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Adapting social emotional learning for successful implementation in diverse international contexts: a contextualization toolkit

Tue, April 16, 1:30 to 3:00pm, Hyatt Regency, Floor: Bay (Level 1), Bayview B

Proposal

Background:
Education spaces around the world and across diverse contexts are expressing increased interest in social-emotional learning (SEL), including education in emergencies (INEE, 2016). However, the majority of SEL programs have been designed and validated for U.S. and other stable contexts with limited knowledge about how to adapt these programs for successful implementation in international and emergency settings (Masten & Narayen, 2012). Based on our work adapting Brain Games for implementation in diverse international emergency contexts, we propose a systematic approach to adaptation that attempts to bridge the current knowledge gap.
Brain Games are a low-cost targeted (LCT) strategy, or kernel (Embry & Biglan, 2008), which offers a lower-burden and more adaptable alternative to more traditional SEL programs while leveraging potent, essential active ingredients (Jones & Bouffard, 2012). Designed as part of a comprehensive, evidence-based SEL program for US schools, this particular kernel, Brain Games, targets children’s executive function and self-regulation skills (Jones, Bailey & Jacob, 2014). Brain Games are dynamic, short games that can be easily integrated into classroom routines and transitions. Research on Brain Games has shown them to be effective at improving students’ skills and teacher practices in low-income US contexts (Jones, Barnes & Bailey, 2017).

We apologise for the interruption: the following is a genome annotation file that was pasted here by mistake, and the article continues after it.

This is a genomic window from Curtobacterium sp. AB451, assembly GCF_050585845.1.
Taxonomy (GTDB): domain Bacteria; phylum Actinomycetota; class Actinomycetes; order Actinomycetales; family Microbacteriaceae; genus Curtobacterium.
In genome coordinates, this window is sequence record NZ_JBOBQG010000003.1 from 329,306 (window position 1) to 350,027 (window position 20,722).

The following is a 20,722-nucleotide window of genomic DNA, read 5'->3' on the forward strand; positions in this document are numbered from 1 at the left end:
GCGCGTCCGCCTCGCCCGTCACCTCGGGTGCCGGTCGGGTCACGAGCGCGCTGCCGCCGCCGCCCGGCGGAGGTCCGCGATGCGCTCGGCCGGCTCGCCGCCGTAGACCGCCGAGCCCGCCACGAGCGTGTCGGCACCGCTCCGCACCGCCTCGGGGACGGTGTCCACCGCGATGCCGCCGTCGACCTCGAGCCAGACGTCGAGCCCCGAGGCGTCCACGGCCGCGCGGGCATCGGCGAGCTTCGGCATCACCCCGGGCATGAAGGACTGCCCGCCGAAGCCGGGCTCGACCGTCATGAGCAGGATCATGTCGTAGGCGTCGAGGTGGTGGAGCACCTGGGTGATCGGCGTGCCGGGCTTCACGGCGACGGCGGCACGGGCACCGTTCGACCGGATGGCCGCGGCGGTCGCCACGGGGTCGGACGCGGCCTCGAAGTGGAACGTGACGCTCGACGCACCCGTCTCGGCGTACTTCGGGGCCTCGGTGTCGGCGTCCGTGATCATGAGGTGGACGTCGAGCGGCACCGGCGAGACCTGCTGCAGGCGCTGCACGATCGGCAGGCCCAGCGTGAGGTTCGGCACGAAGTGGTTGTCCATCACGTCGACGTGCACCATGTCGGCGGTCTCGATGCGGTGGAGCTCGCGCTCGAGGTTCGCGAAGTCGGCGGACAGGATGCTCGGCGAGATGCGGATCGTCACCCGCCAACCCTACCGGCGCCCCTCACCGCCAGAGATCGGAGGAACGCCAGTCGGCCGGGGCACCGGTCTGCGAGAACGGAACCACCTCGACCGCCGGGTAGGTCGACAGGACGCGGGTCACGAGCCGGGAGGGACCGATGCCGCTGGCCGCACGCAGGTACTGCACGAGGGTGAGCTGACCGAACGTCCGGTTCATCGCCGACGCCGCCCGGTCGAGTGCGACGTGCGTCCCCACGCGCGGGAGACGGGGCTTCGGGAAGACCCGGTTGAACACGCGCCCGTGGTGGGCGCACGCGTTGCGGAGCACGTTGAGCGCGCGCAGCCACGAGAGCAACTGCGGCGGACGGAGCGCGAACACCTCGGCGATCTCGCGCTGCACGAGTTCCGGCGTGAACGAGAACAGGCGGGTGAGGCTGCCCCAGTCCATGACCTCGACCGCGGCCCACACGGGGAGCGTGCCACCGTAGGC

Given the promising findings of Brain Games in the US and the benefits of the LCT approach to meet the unique challenges facing education in emergencies (EiE) and low-resourced contexts, our team adapted Brain Games for use in Lebanon, Niger and Sierra Leone in 2016-2017 in partnership with the International Rescue Committee and NYU Global TIES as part of the 3EA initiative. Implementation findings from this project, informed the creation of the Brain Games Contextualization toolkit, which leverages local knowledge and allows for deep and meaningful contextualization. As interest in Brain Games has spread to more countries and contexts, including a current project for early childhood in Brazil, and potential projects in the Syria response region, Colombia and China, the Brain Games Contextualization Toolkit offers a practical approach to achieve local ownership of the intervention in each new context.

Study Context: